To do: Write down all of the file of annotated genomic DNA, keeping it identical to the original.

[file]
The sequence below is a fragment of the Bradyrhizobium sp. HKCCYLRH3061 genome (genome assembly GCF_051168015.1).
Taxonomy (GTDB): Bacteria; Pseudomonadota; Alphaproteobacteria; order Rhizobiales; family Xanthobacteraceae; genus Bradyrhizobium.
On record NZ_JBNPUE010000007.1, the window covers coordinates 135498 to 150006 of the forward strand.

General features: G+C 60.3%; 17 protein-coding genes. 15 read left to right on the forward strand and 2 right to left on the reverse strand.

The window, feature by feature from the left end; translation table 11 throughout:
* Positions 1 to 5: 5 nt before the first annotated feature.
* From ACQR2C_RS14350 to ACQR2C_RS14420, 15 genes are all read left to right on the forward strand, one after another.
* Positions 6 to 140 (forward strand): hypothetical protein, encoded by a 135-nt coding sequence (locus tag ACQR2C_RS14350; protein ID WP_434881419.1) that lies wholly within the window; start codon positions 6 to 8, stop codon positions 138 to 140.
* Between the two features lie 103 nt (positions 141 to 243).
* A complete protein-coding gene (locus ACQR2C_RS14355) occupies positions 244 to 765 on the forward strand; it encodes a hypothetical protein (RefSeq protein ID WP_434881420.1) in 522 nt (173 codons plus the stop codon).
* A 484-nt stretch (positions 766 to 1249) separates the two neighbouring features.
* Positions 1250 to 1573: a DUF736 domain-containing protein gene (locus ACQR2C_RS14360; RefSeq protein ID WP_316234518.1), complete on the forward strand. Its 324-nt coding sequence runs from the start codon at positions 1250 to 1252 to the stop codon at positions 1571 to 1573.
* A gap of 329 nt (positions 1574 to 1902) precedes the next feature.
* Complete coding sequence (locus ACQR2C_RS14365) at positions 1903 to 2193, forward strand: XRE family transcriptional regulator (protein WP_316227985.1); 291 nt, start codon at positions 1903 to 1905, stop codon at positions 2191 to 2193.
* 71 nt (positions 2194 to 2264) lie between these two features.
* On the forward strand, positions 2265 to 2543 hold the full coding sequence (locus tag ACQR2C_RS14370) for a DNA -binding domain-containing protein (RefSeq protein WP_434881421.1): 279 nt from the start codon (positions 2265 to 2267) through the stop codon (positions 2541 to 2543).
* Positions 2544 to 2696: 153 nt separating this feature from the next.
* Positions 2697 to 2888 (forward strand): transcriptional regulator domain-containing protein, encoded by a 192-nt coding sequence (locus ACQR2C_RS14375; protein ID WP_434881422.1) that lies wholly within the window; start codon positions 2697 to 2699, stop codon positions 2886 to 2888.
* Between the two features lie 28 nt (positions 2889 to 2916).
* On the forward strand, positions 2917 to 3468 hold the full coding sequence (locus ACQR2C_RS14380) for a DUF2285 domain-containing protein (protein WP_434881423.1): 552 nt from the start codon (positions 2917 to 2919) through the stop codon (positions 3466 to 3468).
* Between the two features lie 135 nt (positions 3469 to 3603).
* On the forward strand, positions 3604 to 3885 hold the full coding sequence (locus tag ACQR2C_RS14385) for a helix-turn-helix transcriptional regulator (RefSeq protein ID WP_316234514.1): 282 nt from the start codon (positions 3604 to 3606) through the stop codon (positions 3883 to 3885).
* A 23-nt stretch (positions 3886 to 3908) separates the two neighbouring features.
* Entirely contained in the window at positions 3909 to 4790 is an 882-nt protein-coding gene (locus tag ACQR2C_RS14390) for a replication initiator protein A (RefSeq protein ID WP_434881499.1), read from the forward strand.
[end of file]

The sequence below is a fragment of the Bradyrhizobium sp. HKCCYLRH3061 genome (genome assembly GCF_051168015.1).
Taxonomy (GTDB): Bacteria; Pseudomonadota; Alphaproteobacteria; order Rhizobiales; family Xanthobacteraceae; genus Bradyrhizobium.
On record NZ_JBNPUE010000007.1, the window covers coordinates 135498 to 150006 of the forward strand.

General features: G+C 60.3%; 17 protein-coding genes. 15 read left to right on the forward strand and 2 right to left on the reverse strand.

The window, feature by feature from the left end; translation table 11 throughout:
* Positions 1 to 5: 5 nt before the first annotated feature.
* From ACQR2C_RS14350 to ACQR2C_RS14420, 15 genes are all read left to right on the forward strand, one after another.
* Positions 6 to 140 (forward strand): hypothetical protein, encoded by a 135-nt coding sequence (locus tag ACQR2C_RS14350; protein ID WP_434881419.1) that lies wholly within the window; start codon positions 6 to 8, stop codon positions 138 to 140.
* Between the two features lie 103 nt (positions 141 to 243).
* A complete protein-coding gene (locus ACQR2C_RS14355) occupies positions 244 to 765 on the forward strand; it encodes a hypothetical protein (RefSeq protein ID WP_434881420.1) in 522 nt (173 codons plus the stop codon).
* A 484-nt stretch (positions 766 to 1249) separates the two neighbouring features.
* Positions 1250 to 1573: a DUF736 domain-containing protein gene (locus ACQR2C_RS14360; RefSeq protein ID WP_316234518.1), complete on the forward strand. Its 324-nt coding sequence runs from the start codon at positions 1250 to 1252 to the stop codon at positions 1571 to 1573.
* A gap of 329 nt (positions 1574 to 1902) precedes the next feature.
* Complete coding sequence (locus ACQR2C_RS14365) at positions 1903 to 2193, forward strand: XRE family transcriptional regulator (protein WP_316227985.1); 291 nt, start codon at positions 1903 to 1905, stop codon at positions 2191 to 2193.
* 71 nt (positions 2194 to 2264) lie between these two features.
* On the forward strand, positions 2265 to 2543 hold the full coding sequence (locus tag ACQR2C_RS14370) for a DNA -binding domain-containing protein (RefSeq protein WP_434881421.1): 279 nt from the start codon (positions 2265 to 2267) through the stop codon (positions 2541 to 2543).
* Positions 2544 to 2696: 153 nt separating this feature from the next.
* Positions 2697 to 2888 (forward strand): transcriptional regulator domain-containing protein, encoded by a 192-nt coding sequence (locus ACQR2C_RS14375; protein ID WP_434881422.1) that lies wholly within the window; start codon positions 2697 to 2699, stop codon positions 2886 to 2888.
* Between the two features lie 28 nt (positions 2889 to 2916).
* On the forward strand, positions 2917 to 3468 hold the full coding sequence (locus ACQR2C_RS14380) for a DUF2285 domain-containing protein (protein WP_434881423.1): 552 nt from the start codon (positions 2917 to 2919) through the stop codon (positions 3466 to 3468).
* Between the two features lie 135 nt (positions 3469 to 3603).
* On the forward strand, positions 3604 to 3885 hold the full coding sequence (locus tag ACQR2C_RS14385) for a helix-turn-helix transcriptional regulator (RefSeq protein ID WP_316234514.1): 282 nt from the start codon (positions 3604 to 3606) through the stop codon (positions 3883 to 3885).
* A 23-nt stretch (positions 3886 to 3908) separates the two neighbouring features.
* Entirely contained in the window at positions 3909 to 4790 is an 882-nt protein-coding gene (locus tag ACQR2C_RS14390) for a replication initiator protein A (RefSeq protein ID WP_434881499.1), read from the forward strand.